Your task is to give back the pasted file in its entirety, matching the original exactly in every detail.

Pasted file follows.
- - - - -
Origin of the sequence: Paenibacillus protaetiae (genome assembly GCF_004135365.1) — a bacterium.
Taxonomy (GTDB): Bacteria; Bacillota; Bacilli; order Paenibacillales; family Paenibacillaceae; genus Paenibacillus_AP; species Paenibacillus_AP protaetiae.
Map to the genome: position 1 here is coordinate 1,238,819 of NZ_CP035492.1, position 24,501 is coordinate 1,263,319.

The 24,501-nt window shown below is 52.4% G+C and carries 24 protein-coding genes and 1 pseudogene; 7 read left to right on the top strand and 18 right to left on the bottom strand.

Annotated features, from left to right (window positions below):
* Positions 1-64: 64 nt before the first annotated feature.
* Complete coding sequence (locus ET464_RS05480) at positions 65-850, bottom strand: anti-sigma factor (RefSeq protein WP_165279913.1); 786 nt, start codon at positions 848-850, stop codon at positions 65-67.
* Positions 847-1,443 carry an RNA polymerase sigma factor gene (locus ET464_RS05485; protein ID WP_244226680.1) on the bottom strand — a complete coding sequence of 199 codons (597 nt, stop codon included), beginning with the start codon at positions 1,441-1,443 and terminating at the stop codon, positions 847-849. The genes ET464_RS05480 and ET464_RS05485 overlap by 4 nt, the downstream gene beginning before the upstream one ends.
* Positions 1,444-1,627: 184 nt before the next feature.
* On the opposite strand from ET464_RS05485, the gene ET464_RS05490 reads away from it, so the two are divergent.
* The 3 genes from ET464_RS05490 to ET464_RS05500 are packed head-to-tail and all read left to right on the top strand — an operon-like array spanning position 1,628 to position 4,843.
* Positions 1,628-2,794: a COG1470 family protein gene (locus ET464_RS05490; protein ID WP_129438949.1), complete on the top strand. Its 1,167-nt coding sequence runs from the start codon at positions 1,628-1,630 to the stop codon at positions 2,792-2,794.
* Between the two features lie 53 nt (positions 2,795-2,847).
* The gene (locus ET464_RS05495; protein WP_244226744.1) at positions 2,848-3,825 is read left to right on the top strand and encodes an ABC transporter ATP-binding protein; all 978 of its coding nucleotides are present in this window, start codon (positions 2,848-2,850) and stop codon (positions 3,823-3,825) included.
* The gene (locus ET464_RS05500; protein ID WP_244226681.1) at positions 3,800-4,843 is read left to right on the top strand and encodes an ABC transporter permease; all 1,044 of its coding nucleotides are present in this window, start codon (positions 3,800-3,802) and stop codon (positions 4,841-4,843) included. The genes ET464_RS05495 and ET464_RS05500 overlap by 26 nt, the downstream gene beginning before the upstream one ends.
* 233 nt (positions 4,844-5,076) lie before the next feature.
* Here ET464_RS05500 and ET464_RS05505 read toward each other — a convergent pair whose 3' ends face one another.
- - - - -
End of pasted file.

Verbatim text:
Origin of the sequence: Paenibacillus protaetiae (genome assembly GCF_004135365.1) — a bacterium.
Taxonomy (GTDB): Bacteria; Bacillota; Bacilli; order Paenibacillales; family Paenibacillaceae; genus Paenibacillus_AP; species Paenibacillus_AP protaetiae.
Map to the genome: position 1 here is coordinate 1,238,819 of NZ_CP035492.1, position 24,501 is coordinate 1,263,319.

The 24,501-nt window shown below is 52.4% G+C and carries 24 protein-coding genes and 1 pseudogene; 7 read left to right on the top strand and 18 right to left on the bottom strand.

Annotated features, from left to right (window positions below):
* Positions 1-64: 64 nt before the first annotated feature.
* Complete coding sequence (locus ET464_RS05480) at positions 65-850, bottom strand: anti-sigma factor (RefSeq protein WP_165279913.1); 786 nt, start codon at positions 848-850, stop codon at positions 65-67.
* Positions 847-1,443 carry an RNA polymerase sigma factor gene (locus ET464_RS05485; protein ID WP_244226680.1) on the bottom strand — a complete coding sequence of 199 codons (597 nt, stop codon included), beginning with the start codon at positions 1,441-1,443 and terminating at the stop codon, positions 847-849. The genes ET464_RS05480 and ET464_RS05485 overlap by 4 nt, the downstream gene beginning before the upstream one ends.
* Positions 1,444-1,627: 184 nt before the next feature.
* On the opposite strand from ET464_RS05485, the gene ET464_RS05490 reads away from it, so the two are divergent.
* The 3 genes from ET464_RS05490 to ET464_RS05500 are packed head-to-tail and all read left to right on the top strand — an operon-like array spanning position 1,628 to position 4,843.
* Positions 1,628-2,794: a COG1470 family protein gene (locus ET464_RS05490; protein ID WP_129438949.1), complete on the top strand. Its 1,167-nt coding sequence runs from the start codon at positions 1,628-1,630 to the stop codon at positions 2,792-2,794.
* Between the two features lie 53 nt (positions 2,795-2,847).
* The gene (locus ET464_RS05495; protein WP_244226744.1) at positions 2,848-3,825 is read left to right on the top strand and encodes an ABC transporter ATP-binding protein; all 978 of its coding nucleotides are present in this window, start codon (positions 2,848-2,850) and stop codon (positions 3,823-3,825) included.
* The gene (locus ET464_RS05500; protein ID WP_244226681.1) at positions 3,800-4,843 is read left to right on the top strand and encodes an ABC transporter permease; all 1,044 of its coding nucleotides are present in this window, start codon (positions 3,800-3,802) and stop codon (positions 4,841-4,843) included. The genes ET464_RS05495 and ET464_RS05500 overlap by 26 nt, the downstream gene beginning before the upstream one ends.
* 233 nt (positions 4,844-5,076) lie before the next feature.
* Here ET464_RS05500 and ET464_RS05505 read toward each other — a convergent pair whose 3' ends face one another.